Support groups are a great way to bring people who are going through similar situations together and provide you with an opportunity to share personal stories and coping strategies. A support group may be a great way to get the emotional support you need from people who understand what you are experiencing. You can check with your local Alzheimer's group for information on support groups.

Learn about Dementia

Learning about dementia can help you when caring for your loved ones. It can be challenging to care for someone if you do not understand the disease. A family doctor can advise of common symptoms of dementia or even point you in the direction of resources that can help. For instance, a healthcare professional who has experience with patients living with dementia can share strategies on how to support your loved ones during periods of confusion or combative behaviors.

Utilize Local Resources

Local government or organizations may provide services where personal support workers help you care for your loved one's needs, like bathing, dressing, and feeding. Other services can include respite services, where you can drop your family members at an adult day program for a few hours. Another option may be having someone stay with your loved one while you get a few hours to yourself.

Explore Short-stay Respite or Assisted Living Services

Assisted living facilities provide short-term stays for your loved one (up to 30 days) to give caregivers a break.

Take Care of Yourself

Permit yourself to do things you enjoy, even if it is just for an hour or two, whether it is going to see a friend, reading a book, or exercising. Self-care may look different to each person, but paying attention to yourself can go a long way in preventing you from feeling burnt out and overwhelmed. Additionally, you can practice relaxation techniques such as meditation or deep breathing to alleviate stress.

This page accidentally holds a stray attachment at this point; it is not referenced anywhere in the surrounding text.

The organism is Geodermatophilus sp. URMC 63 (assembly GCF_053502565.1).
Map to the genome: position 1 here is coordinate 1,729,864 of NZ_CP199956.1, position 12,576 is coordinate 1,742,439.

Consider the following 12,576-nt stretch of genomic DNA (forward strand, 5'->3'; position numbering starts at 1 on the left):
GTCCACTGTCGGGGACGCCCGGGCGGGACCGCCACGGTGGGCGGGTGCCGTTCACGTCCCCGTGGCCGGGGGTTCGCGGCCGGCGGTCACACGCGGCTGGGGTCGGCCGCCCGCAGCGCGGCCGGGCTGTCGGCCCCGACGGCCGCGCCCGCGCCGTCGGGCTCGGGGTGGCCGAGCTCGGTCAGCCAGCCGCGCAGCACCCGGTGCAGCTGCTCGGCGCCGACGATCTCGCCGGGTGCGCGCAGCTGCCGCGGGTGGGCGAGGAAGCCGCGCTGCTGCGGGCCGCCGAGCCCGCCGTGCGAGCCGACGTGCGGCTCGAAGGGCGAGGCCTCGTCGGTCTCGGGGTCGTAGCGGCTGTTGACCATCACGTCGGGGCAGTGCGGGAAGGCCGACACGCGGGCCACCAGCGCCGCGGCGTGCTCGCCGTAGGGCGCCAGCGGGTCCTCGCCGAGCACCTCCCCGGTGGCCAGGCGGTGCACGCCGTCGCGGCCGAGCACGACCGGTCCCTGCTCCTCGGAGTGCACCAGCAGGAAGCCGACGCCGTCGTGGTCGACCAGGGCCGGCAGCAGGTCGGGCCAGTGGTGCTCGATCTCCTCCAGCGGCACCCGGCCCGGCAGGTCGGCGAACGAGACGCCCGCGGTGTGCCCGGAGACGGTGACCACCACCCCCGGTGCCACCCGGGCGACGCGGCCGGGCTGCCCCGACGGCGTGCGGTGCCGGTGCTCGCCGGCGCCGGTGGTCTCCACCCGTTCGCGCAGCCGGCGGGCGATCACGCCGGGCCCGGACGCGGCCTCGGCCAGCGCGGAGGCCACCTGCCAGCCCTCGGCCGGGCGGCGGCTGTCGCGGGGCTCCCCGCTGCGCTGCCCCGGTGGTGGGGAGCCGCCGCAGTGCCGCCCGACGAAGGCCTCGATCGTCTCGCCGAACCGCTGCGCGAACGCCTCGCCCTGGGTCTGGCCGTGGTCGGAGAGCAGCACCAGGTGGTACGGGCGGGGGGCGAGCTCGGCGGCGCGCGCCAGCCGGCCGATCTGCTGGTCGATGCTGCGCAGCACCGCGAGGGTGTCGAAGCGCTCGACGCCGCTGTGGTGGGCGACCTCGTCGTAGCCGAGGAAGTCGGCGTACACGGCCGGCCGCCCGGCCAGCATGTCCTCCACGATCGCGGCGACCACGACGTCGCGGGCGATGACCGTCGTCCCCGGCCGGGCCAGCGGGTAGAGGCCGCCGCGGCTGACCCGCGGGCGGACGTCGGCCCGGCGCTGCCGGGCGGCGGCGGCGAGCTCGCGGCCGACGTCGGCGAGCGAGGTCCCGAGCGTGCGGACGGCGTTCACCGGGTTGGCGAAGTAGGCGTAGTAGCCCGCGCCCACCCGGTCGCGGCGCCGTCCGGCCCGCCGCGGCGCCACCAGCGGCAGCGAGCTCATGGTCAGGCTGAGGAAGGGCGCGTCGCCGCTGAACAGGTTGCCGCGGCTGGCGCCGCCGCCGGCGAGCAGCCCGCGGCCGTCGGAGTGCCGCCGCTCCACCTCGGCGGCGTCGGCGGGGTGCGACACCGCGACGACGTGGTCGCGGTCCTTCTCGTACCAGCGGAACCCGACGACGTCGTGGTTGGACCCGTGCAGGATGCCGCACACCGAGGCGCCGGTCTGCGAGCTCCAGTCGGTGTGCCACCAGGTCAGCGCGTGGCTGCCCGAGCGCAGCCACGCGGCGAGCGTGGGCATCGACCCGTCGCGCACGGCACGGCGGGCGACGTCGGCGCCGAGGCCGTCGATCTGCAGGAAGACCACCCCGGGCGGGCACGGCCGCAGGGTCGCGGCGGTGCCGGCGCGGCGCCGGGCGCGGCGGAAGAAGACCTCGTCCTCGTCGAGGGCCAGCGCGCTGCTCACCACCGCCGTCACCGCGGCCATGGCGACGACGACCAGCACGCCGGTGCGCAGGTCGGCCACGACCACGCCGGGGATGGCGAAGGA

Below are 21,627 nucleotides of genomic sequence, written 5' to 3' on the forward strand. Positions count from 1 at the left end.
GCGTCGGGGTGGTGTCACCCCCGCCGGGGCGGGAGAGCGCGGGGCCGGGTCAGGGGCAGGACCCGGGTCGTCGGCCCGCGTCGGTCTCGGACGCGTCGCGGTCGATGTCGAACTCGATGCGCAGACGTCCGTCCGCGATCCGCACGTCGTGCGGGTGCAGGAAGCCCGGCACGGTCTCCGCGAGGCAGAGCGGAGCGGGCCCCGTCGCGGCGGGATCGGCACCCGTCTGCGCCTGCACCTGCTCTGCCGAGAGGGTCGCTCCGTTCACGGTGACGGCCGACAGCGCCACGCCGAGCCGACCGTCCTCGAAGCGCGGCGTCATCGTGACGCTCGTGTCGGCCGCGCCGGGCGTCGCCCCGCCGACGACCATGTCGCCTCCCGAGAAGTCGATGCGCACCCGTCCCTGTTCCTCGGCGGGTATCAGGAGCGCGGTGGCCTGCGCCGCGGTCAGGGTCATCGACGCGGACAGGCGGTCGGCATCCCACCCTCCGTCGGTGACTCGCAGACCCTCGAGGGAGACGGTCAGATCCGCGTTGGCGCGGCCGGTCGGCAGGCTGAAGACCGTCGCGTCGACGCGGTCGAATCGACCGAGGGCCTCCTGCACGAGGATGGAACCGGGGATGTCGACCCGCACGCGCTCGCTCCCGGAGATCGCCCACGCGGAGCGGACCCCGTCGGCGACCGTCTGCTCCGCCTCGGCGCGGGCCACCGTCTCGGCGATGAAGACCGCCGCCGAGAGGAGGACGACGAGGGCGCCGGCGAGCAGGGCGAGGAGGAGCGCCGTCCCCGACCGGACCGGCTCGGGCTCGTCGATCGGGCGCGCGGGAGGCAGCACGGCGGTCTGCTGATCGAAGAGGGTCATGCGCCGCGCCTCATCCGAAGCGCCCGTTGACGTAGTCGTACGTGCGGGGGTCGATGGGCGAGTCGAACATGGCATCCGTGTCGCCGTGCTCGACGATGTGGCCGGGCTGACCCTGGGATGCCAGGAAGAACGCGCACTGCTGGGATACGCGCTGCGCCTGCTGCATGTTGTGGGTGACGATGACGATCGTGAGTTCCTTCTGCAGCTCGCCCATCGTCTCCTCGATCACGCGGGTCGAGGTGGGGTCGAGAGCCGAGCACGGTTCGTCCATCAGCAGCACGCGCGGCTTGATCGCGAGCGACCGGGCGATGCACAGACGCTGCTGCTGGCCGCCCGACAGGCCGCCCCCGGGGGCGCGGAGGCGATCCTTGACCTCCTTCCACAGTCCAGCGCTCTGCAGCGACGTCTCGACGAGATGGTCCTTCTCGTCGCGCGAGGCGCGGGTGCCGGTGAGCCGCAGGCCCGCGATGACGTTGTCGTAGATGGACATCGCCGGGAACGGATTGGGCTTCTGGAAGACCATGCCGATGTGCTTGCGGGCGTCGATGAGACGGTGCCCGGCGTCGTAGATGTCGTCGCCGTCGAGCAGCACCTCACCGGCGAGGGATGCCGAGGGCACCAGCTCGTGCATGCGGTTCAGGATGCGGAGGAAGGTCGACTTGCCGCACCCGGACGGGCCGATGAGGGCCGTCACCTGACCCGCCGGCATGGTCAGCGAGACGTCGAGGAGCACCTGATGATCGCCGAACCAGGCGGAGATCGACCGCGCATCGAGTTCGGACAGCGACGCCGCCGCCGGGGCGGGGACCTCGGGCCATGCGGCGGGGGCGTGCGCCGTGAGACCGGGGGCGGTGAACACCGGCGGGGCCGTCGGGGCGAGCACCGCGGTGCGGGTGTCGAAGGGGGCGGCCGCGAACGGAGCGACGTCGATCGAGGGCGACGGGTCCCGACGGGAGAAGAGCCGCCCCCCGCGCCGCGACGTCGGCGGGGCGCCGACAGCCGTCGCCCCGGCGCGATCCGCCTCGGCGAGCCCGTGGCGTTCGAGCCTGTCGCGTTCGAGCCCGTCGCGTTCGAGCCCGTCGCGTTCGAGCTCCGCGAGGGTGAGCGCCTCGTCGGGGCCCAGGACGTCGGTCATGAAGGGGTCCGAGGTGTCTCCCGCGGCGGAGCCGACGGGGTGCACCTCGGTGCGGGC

Caring for someone with dementia can be incredibly difficult physically and emotionally. It can lead to feelings of burnout over time. If left unchecked, this burnout can progress and severely affect physical and mental well-being. Understanding when and where to get help before you experience burnout can go a long way in ensuring that you do not experience negative consequences. Healthcare professionals should also look out for signs of caregiver burnout among families and provide resources and support whenever necessary. By recognizing these issues early on and providing appropriate assistance when needed, we can help ensure that caregivers receive the support they need. 


1What Is Dementia?

2New Survey Shows Warning Signs with High Stress Levels for Alzheimer's Caregivers during COVID-19 Shutdowns

3Alzheimer's Disease Caregivers

Rebecca Minott, BScN RN, is a registered nurse and freelance health writer with experience in acute care and community health. Her passion is writing engaging health content to empower and educate communities.

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Specializes in Critical Care, Procedural, Care Coordination, LNC.

Great topic and information. I have seen many burnt out caregivers in the hospital. Once things settle after initial admission I always encourage them to go home for a proper break and some decompression. Thanks for sharing!